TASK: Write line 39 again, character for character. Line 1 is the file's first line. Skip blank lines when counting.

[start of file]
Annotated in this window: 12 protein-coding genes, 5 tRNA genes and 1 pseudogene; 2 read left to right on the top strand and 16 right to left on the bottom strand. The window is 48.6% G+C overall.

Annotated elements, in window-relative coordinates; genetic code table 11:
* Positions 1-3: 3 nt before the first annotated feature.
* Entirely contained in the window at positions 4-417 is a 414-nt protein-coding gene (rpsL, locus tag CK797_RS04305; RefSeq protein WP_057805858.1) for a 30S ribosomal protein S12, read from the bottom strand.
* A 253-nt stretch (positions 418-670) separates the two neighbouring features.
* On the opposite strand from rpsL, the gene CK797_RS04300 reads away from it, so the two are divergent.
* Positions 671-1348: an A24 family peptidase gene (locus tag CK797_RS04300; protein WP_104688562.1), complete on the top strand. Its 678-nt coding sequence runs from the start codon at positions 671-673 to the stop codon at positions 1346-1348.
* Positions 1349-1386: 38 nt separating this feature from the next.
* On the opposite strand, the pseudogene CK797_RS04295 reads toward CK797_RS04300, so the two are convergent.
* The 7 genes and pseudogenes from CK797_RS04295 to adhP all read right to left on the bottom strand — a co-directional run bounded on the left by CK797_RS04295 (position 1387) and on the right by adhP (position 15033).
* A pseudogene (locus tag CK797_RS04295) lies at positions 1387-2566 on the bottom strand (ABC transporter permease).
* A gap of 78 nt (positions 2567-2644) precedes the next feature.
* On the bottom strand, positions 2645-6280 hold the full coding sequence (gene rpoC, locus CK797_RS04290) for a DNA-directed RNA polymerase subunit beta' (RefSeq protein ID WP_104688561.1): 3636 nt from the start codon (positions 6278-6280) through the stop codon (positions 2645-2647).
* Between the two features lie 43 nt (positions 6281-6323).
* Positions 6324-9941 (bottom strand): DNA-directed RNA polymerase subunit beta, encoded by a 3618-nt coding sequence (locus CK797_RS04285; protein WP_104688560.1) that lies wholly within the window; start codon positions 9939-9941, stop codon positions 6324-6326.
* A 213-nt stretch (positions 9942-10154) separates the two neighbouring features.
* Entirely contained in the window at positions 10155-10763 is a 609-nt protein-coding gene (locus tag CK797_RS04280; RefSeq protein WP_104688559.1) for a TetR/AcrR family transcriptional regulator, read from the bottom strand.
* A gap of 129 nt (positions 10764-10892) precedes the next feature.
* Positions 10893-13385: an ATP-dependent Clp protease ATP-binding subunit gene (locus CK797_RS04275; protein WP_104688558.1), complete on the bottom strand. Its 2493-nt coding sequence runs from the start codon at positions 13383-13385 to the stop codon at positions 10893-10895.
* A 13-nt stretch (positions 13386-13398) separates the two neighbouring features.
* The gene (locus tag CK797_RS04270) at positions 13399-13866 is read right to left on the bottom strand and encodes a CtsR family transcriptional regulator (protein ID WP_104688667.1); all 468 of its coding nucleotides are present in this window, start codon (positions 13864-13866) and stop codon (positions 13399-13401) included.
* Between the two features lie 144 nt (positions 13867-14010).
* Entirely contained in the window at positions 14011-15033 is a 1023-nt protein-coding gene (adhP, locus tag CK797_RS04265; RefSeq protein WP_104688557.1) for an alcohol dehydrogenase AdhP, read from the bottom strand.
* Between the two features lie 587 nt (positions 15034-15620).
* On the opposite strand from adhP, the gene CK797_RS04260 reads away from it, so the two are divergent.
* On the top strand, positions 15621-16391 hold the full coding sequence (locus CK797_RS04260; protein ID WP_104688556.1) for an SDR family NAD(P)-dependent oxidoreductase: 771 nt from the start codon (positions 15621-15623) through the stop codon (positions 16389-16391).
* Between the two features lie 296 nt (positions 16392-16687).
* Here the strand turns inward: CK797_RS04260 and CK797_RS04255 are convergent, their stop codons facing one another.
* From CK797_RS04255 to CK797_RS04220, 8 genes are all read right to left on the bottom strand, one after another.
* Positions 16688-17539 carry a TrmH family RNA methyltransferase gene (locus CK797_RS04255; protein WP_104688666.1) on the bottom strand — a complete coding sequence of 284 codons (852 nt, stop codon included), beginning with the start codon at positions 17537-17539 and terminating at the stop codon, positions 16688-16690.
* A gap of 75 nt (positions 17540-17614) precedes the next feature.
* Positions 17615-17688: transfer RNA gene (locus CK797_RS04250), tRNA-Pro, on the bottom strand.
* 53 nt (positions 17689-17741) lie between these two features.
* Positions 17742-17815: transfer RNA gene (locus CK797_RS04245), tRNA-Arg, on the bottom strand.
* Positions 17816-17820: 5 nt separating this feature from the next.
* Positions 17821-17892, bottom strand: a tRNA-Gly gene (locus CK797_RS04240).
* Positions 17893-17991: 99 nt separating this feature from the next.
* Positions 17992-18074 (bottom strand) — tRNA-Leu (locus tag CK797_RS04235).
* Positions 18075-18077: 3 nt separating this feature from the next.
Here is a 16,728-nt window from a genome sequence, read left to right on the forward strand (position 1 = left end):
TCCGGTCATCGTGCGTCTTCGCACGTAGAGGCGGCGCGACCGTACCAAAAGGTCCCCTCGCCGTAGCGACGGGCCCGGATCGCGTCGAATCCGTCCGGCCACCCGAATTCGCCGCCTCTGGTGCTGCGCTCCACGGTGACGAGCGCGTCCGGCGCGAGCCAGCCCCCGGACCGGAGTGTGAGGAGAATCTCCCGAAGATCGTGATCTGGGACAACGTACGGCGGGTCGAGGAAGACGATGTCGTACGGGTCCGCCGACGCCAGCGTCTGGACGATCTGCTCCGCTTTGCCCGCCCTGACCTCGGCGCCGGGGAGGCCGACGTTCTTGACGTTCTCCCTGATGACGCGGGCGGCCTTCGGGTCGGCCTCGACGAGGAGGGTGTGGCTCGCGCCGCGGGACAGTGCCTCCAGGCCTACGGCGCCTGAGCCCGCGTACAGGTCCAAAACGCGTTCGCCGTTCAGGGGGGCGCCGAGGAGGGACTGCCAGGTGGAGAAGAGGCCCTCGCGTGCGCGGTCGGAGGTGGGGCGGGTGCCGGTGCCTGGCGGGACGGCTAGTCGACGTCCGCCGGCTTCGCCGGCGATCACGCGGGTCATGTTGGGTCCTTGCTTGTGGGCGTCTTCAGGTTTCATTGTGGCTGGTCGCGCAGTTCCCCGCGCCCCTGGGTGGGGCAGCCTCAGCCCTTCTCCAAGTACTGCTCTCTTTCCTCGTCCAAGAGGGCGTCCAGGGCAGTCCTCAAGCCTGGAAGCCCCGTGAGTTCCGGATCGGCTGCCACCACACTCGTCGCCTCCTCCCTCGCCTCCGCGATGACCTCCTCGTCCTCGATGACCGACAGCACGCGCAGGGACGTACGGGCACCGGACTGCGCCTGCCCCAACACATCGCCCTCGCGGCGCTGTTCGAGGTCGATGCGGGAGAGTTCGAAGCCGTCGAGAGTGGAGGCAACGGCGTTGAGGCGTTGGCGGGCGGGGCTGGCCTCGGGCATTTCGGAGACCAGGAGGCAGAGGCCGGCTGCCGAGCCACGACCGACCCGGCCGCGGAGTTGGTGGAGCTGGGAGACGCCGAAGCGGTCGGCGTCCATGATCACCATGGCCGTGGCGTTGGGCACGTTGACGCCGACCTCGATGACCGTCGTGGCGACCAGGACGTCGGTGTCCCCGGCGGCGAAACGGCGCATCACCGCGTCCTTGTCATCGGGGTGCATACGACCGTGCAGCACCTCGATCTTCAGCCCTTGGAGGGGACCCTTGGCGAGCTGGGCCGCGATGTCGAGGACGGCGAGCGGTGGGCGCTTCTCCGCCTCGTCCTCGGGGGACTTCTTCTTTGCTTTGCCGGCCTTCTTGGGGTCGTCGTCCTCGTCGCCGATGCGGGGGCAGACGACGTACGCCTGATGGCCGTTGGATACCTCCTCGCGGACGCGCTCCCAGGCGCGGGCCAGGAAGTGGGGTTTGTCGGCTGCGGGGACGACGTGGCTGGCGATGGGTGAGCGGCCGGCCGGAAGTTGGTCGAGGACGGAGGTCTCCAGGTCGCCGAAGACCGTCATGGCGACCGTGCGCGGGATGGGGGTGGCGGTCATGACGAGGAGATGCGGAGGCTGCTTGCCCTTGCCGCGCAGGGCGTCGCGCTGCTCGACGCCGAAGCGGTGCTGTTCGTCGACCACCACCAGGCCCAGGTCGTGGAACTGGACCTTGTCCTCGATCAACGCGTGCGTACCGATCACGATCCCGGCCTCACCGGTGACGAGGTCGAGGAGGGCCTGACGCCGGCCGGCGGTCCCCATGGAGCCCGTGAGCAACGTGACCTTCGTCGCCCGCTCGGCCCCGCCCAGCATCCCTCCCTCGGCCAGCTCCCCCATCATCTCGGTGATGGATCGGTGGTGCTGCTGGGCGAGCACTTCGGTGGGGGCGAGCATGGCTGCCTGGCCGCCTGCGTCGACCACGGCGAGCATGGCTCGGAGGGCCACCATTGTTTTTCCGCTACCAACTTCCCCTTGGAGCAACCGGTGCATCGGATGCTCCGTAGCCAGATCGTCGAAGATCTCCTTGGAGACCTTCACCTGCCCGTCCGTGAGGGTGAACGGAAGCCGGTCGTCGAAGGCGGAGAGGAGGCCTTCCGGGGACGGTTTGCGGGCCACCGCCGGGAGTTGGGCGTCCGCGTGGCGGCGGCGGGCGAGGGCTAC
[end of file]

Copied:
* Positions 18075-18077: 3 nt separating this feature from the next.